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Burt Polson

J.L. Sousa/Register Burt Polson writes the Real Estate in the Napa Valley column for the Napa Valley Register.

There has been an accelerated impact of technology on our lives that is hard not to notice. As we continue to embrace new technology, it will affect our lives in ways we never imagined.

In part one, we discussed disruption and collaboration as technology affects the retail and office sectors. This article will highlight transportation, urbanization, certification and optimization.

Transportation is monumental

I was skeptical years ago how self-driving cars and drones delivering packages would fit into our future, but am now anticipating this technology and how it will change our lives.

The first phase of self-driving cars will change how we think and use our vehicles. We are finding car ownership is not a sought-after goal of many of Generation Z, with some not pursuing a driver’s license when they are of age.

Self-driving cars will give us the ability to summon a vehicle on our smartphone having it drive to us ready for our use.

The ability to request a car will change the need for car ownership as well as parking requirements in a city, the need for gas stations, auto insurance and even how we use our highways. We will eventually see a transition to more autonomous vehicles that will move us outside the limits of location.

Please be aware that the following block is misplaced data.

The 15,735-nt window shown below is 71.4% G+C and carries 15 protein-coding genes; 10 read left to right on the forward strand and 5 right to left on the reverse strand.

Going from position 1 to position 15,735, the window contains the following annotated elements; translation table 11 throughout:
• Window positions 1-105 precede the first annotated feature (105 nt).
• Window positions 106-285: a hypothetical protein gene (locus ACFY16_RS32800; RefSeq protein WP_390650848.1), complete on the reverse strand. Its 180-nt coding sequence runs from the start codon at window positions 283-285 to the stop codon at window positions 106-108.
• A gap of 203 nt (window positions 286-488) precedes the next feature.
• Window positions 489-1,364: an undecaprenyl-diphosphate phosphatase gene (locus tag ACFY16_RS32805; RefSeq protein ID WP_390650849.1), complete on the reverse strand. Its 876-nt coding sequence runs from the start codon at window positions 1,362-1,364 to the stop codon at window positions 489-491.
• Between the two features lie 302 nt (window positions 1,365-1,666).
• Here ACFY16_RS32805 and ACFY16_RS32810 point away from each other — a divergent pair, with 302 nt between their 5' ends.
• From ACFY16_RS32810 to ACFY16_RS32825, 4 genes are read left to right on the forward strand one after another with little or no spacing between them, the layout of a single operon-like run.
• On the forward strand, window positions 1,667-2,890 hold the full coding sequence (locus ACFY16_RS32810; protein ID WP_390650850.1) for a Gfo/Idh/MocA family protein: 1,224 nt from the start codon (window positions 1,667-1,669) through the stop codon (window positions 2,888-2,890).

Urbanization and the suburbs

Major metropolitan cities will experience substantial population growth in the next 25 years. Baby boomers, Generation X and Y will all be a part of this growth with boomers looking to downsize as they become “empty nesters.”

Having everything in one place is a draw for Gen X and Y living, working, and playing within walking distance.

The suburbs are not going anywhere and will continue to grow especially with the options future transportation offers as mentioned. Mixed-use developments offering work and play activities and living in proximity to outdoor activities is the key.

Green certification and smart buildings

LEED- (Leadership in Energy and Environmental Design) certified buildings are costly to construct or retrofit an existing building, but the cost-to-benefit gap will continue to close as energy costs go up and new technology brings down the cost.

LEED standards will continue to tighten but will create a building that will use sustainable resources while being energy efficient. The Internet-of-Things continues to grow where everything in a home or building is connected.

Broker optimization

We will continue to value a real estate broker for our real estate transactions, but that role will evolve. The tools available to an agent such as virtual reality tours will further enhance the home and commercial building buying experience.

Companies like Zillow currently has a service in beta called Instant Offers Marketplace, which brings buyers and sellers together, cutting out the agent.

In the commercial arena, data owners are a big deal. Companies like LoopNet and CoStar acquire the broker’s data for free from the broker and then sells it back to them creating a conflict of value to the end user.

A broker is indispensable to a successful transaction, and will continue to bring value in many ways through relationship, knowledge and expertise.

Burt M. Polson, CCIM, is a local real estate broker specializing in commercial, luxury estates and wineries. Reach him at 707-254-8000, or burt@acresinfo.com. Sign up for his email newsletter at BurtPolson.com.

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